Text and Photos: Javier A. Pinzón
Moving slowly, very slowly, through the tropical forest, this mammal has made slow motion a way of life. The sloth, which is not a bear, spends up to 18 hours a day dozing. Sloths live a quiet life thanks to a green lichen that grows on their fur and the way they hang from trees, which makes them nearly invisible to predators. But the sloth’s sluggish nature works in its favor. When enjoying a succulent snack of leaves, or even when faced with a disturbance, it can turn its head almost 360 degrees, thus saving the energy required to move its entire body. The sloth is, without a doubt, nature’s own Bob Marley.
Néstor Correa, a member of the Pan-American Association for Conservation (APPC), is an expert on the wonderful world of these animals, which have made sluggishness their best defensive weapon. For all its slowness, the sloth –a placental mammal of the Pilose order and the Xenarthra superorder– has survived on Earth for many years; its oldest relative, thought to have lived about 8,000 years ago, is the American megatherium, which measured between 20 and 25 feet.
Of the four families of sloths that once existed, only two remain: Megalonychidae, which includes the oldest two-toed species of sloths, and the Bradypodidae family, with four species known as the “new” or three-toed sloths. The first family is divided into Choloepus hoffmanni, which inhabits Central America, Colombia, Ecuador, and Peru and Choloepus didactylus, in South America. The Pan-American or hermit sloth, which has a long tail and measures up to sixteen feet long, is thought to have evolved from the second family. Among the species in this family are the B. torquatus, which lives in Rio de Janeiro and Bahia; the B. tridactylus from the Amazon; the B. Variegatus in Central America, Mexico, and South America; and, finally, the B. Pygmaues, which is endemic to Panama and now on the critically endangered list.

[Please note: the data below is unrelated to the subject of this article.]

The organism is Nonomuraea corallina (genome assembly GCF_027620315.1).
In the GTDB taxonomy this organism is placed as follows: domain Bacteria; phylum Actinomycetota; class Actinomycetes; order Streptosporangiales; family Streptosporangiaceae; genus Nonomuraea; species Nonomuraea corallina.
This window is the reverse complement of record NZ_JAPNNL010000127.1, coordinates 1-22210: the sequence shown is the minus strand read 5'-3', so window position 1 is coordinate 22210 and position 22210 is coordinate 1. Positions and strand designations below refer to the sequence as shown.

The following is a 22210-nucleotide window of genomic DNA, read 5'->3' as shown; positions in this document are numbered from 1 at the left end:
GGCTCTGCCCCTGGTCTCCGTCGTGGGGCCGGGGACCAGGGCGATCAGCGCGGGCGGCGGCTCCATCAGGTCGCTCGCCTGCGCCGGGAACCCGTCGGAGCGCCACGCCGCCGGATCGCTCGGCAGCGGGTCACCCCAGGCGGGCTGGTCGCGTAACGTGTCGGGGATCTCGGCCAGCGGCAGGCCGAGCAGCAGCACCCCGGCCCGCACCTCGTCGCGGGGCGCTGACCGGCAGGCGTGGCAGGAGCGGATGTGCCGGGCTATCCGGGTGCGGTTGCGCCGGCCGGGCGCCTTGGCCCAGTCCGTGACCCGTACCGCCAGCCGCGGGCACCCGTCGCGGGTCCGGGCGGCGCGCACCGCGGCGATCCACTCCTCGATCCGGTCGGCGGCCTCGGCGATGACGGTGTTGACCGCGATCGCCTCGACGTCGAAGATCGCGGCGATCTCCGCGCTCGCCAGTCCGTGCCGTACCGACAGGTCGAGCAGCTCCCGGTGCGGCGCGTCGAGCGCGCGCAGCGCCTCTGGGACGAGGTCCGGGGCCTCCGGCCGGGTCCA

When hanging from trees, these three-toed masters of sluggishness can move at about 0.15 miles per hour and their two-toed relatives manage a lightning 0.16 mph! On the ground, they are even slower because their bodies are designed for moving through trees and their long claws make walking difficult, so they prefer to crawl across the terrain. Forest clearing and habitat fragmentation due to road construction forces sloths to travel on the ground, where they are most vulnerable, from one patch of forest to another. In fact, cars are their main cause of death, according to Correa.
Sloths are slow, but curious. Correa has documented how common it is to find orphaned sloths: the intrepid offspring let go of their mother, grab hold of a weak branch, fall to the ground, and lose their mother forever. The more deteriorated the forest, the more prone they are to injury, as the lack of trees decreases the chances of being able to grab another branch before falling.
In a healthy forest, with vines, lush trees, and strong branches all around, a sloth will catch hold of another branch. The APPC has also noted many cases of sloths orphaned when the mother falls from the tree. If a baby sloth doesn’t separate from its mother in time, it will continue to breastfeed until the milk becomes toxic and it will die from the poison.
Due to the animal’s popularity, illegal trafficking and poaching of the species, especially the young, have increased considerably. The APPC works to raise awareness of these illegal practices among tourists. To assist them, a neighbor and ally, the Gamboa Rainforest Resort, has built facilities that let tourists become familiar with the sloth rehabilitation process while respecting the animals’ spaces and routines.
A new enclosure at the center allows volunteers to observe young sloths to see if they are ready to return to their pleasant life in the treetops. Unfortunately, certain guests of the APPC program will never have the luxury of returning to the forest; without the opportunity to develop survival instincts with their mothers, they become so docile that they would be easy prey for other species.
Like the sloth, many animals need trees to survive, but indiscriminate felling is destroying our forests. According to a study in Nature magazine, an estimated 15.3 billion trees are cut down annually. Humans have reduced the number of trees by 46% since the origins of agriculture 12,000 years ago. A change of direction is necessary, to move toward a planet where we can all coexist.